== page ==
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Royal Mail owner accepts £3.5bn takeover bid from Czech billionaire

The board of Royal Mail owner International Distribution Services (IDS) said it has agreed to a £3.57 billion takeover offer from Czech billionaire Daniel Kretinsky’s EP Group.

Mr Kretinsky’s EP Group vehicle, which already owns 27.6 per cent of the business, made a formal offer for the business, which employs more than 150,000 people, after initial proposals earlier this month.

The takeover would see Royal Mail continue its universal service obligation to one-price-goes-anywhere first class post six days a week, and keep the company’s branding and UK headquarters, IDS said.

In a statement, Mr Kretinsky said the EP Group has “the utmost respect for Royal Mail’s history and tradition”, but that IDS must “accelerate its transformation and investments into modernisation to keep up with the competition”.

The deal announcement comes days after regulators launched an investigation into Royal Mail after it delivered less than three quarters of first class post on time in the last year.

And IDS said it would protect existing employment rights of all IDS staff, and that there is “no intention to make any material changes to overall headcount or reductions in the number of front-line workers” beyond existing plans.

CHILCOMPTON, UNITED KINGDOM - JULY 17: A Royal Mail van waits beside an original red post box as its driver collects post left at a branch of the Post Office on July 17, 2023 in Somerset, England. (Photo by Matt Cardy/Getty Images)
Royal Mail missed its first and second class letter delivery targets, Ofcom said.
(Photo: Matt Cardy/Getty)

Mr Kretinsky said: “Royal Mail is part of the fabric of UK society and has been for hundreds of years.

“The EP group has the utmost respect for Royal Mail’s history and tradition, and I know that owning this business will come with enormous responsibility – not just to the employees but to the citizens who rely on its services every day.

“The scale of the commitments we are offering to the company and the UK Government reflect how seriously we take this responsibility, to the benefit of IDS’ employees, union representatives and all other stakeholders.”

The EP group had a “long-term view” and decades of experience in owning critical national infrastructure, he said.

“But IDS’ market is evolving quickly, and it must accelerate its transformation and investments into modernisation to keep up with the competition,” he added.

“We will support the business in the next critical phase of its transformation and beyond, providing our experience and financial resilience to support the management team.”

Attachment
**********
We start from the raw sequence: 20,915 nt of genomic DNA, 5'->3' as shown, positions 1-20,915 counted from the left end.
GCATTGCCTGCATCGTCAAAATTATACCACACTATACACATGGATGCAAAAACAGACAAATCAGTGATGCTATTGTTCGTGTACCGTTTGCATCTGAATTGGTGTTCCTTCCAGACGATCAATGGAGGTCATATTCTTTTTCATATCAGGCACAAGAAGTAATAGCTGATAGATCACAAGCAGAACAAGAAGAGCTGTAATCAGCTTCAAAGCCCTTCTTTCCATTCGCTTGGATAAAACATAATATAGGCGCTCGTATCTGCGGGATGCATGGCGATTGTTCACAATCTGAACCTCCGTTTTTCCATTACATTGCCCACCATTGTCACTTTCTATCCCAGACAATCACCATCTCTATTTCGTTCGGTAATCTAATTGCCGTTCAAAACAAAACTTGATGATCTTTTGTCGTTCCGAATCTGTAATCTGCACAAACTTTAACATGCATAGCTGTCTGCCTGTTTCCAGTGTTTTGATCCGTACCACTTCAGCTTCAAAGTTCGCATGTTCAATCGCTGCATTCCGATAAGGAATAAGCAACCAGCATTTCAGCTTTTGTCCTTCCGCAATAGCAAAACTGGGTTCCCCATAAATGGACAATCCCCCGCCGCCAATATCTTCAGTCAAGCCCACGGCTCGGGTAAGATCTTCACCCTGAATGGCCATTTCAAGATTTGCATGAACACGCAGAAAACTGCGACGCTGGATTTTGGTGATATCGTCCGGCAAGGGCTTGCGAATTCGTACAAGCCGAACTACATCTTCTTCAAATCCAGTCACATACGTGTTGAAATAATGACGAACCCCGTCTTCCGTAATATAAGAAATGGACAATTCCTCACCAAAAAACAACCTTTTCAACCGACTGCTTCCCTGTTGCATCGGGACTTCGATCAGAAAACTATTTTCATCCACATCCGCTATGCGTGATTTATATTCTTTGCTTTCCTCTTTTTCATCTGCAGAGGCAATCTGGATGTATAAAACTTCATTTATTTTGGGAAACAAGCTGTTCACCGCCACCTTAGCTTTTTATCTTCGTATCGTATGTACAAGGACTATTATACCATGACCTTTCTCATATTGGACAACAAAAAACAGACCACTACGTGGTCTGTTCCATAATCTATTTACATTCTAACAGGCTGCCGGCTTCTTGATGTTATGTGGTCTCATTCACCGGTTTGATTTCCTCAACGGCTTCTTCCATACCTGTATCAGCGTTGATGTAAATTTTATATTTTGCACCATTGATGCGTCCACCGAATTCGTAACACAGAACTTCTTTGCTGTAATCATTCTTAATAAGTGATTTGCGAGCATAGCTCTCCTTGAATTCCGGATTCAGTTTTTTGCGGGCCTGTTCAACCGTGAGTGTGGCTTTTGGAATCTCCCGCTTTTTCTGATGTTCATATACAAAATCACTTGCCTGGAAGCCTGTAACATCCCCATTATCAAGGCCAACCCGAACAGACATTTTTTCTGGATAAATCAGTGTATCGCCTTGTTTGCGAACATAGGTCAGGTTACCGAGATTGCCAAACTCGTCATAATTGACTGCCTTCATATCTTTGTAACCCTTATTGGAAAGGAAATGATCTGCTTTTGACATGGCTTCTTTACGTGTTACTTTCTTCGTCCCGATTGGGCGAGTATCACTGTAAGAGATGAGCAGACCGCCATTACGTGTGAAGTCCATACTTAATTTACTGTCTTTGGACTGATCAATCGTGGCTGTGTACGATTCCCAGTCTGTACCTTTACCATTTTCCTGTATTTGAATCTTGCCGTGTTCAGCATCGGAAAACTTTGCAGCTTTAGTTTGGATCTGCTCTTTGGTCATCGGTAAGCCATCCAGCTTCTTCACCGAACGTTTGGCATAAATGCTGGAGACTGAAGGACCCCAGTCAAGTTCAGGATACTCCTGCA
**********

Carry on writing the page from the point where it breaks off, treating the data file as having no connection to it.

In a statement to shareholders, IDS said the deal provided commitments to the universal service obligation, including first class letters delivered six days a week, the maintenance of employee benefits and pensions, and ensuring Royal Mail remains headquartered and tax resident in the UK.

The takeover would see EP boost IDS’ investment in strategic areas such as network and out-of-home solutions, a delivery system that sees customers collect mail.

Keith Williams, chairman of IDS, said: “EP are acutely aware of their responsibilities to IDS and particularly to the unique heritage of Royal Mail and its obligations as the designated Universal Service Provider of postal services in the UK.

“The IDS Board has negotiated a far-reaching package of legally binding undertakings and commitments which provide our customers, employees and broader stakeholders with important safeguards.

“These cover the provision of the one-price-goes-anywhere Universal Service Obligation (including First Class letters still delivered six days a week), the financial stability and maintenance of the IDS Group including Royal Mail, the maintenance of employee benefits and pensions, and ensuring Royal Mail remains headquartered and tax resident in the UK.”

Shareholders will vote on the deal at IDS’s annual general meeting in September.

In its yearly financial results on Friday, IDS said only 74.5 per cent of first-class mail was delivered within one working day as Ofcom opened an investigation into Royal Mail.

The regulator’s rules state 93 per cent of first-class mail must be delivered within the timeframe, excluding Christmas.

In another failure, it only delivered 92.4 per cent of second class mail within three working days, below the required 98.5 per cent.

Before the takeover announcement, Communication Workers Union (CWU) general secretary Dave Ward warned the “future of postal services in the UK is again under threat” with the bid to buy the owner of Royal Mail.

Mr Ward said: “This situation is a direct result of a failed and ideological privatisation over a decade ago, combined with blatant mismanagement in recent years.

“These events have left one of the UK’s most iconic companies ripe for a takeover by foreign investors. While we welcome some of the commitments, postal workers across the UK have lost all faith in Royal Mail’s senior management.”

(This story is being updated)

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